restoration is not selective

restoration is not selective

Most times when we focus on “restoration” from Domestic Violence & Abuse (DVA), we examine what perpetrators did and how our lives became totally crushed because of their actions. That is the one part of what we are walking out of, as we launch into restoration. But there is another part.

That part has to do with our shortcomings, as survivors. We may look at this as an insignificant area, but if we are serious about complete restoration, we must not be selective as to which part we work on. When we, as survivors, examine our shortcomings, and find ways of defeating these, it helps us to build our characters.

Decision-making and how we respond to the DVA inflicted upon us, are two of the areas we need to examine. Decision-making is a process that is influenced by a number of factors. These can be our beliefs, fears, naivety, emotions, cultures or religions – or who we are at a certain point, e.g. a victim.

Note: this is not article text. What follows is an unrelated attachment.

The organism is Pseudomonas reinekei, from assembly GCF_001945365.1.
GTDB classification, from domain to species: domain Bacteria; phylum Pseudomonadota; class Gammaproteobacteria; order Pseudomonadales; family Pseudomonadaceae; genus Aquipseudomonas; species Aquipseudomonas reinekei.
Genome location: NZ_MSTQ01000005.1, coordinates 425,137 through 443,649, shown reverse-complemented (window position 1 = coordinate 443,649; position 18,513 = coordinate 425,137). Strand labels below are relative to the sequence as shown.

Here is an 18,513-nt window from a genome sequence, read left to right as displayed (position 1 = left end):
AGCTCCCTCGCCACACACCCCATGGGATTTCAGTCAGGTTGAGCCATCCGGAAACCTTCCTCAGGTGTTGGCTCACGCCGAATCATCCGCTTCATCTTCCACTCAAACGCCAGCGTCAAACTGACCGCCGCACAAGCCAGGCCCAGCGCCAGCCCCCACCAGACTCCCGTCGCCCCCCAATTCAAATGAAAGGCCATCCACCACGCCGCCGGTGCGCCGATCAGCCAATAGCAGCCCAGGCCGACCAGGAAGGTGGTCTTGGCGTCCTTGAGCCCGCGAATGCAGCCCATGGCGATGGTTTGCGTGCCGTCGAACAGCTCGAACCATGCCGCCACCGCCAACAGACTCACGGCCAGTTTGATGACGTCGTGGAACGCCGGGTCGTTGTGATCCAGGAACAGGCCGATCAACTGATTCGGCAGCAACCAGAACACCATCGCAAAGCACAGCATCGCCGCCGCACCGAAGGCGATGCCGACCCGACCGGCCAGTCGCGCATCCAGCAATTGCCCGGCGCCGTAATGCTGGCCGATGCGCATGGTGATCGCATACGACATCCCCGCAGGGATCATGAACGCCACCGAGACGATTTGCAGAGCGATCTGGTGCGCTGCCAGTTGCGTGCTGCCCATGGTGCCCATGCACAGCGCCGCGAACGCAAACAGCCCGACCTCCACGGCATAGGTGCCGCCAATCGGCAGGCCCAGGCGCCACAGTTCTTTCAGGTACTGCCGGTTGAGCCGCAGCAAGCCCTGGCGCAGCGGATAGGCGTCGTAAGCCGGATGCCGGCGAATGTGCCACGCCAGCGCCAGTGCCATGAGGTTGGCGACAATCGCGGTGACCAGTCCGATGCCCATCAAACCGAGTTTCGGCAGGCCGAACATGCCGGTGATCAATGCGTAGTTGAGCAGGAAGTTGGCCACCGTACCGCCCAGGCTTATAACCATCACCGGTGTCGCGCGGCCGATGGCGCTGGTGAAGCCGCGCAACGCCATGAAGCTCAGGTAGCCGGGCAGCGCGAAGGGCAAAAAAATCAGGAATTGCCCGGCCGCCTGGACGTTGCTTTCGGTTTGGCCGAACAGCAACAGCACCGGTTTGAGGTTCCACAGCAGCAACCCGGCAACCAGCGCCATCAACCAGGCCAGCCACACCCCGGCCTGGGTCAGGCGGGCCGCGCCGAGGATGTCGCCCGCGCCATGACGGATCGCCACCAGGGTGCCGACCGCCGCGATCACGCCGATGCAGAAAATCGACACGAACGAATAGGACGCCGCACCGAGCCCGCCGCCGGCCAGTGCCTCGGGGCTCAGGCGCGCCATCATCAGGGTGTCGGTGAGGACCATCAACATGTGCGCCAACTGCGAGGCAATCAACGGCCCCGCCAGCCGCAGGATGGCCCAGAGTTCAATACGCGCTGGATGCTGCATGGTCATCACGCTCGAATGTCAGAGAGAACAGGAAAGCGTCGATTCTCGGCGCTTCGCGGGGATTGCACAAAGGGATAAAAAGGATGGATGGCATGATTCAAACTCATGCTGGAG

Now that you survived DVA, be  motivated to change how you make decisions, especially if you are focused on complete restoration. If you once made decisions from a mindset of fear, you will now make them from the mindset of liberty, faith and hope. It is the transformation of your decision-making that transforms your life.

How you responded to the inflictions of DVA while you were a victim, has an impact, the extent of which you may fully recognise in your journey to restoration. Some victims choose to retaliate, some choose not to. Some speak out about their plight, still some will suffer in silence for a very prolonged period.

The responses are also influenced by a number of factors, just like decision-making. But one thing for sure is that the longer the victim remains in an abusive relationship, the more intense the abuse becomes. Because of the effects of what we did or did not do, when we survive DVA, we need to rehabilitate how we think. When we change how we think, we change how we act.

Surviving DVA is not only about coming out of the devastating pandemic, but who we become after we survive. Who we become strongly relies on our decision-making and “reconstructive” response to the afflictions of DVA. Complete restoration examines all areas that affected us, including our own shortcomings. The more we honestly look at ourselves, the better we become at building our characters for a long standing prosperous life.

Also see:

you are not guilty!

survivor, victim or perpetrator?

© Kudakwashe Nyakudya 2013. All Rights Reserved.

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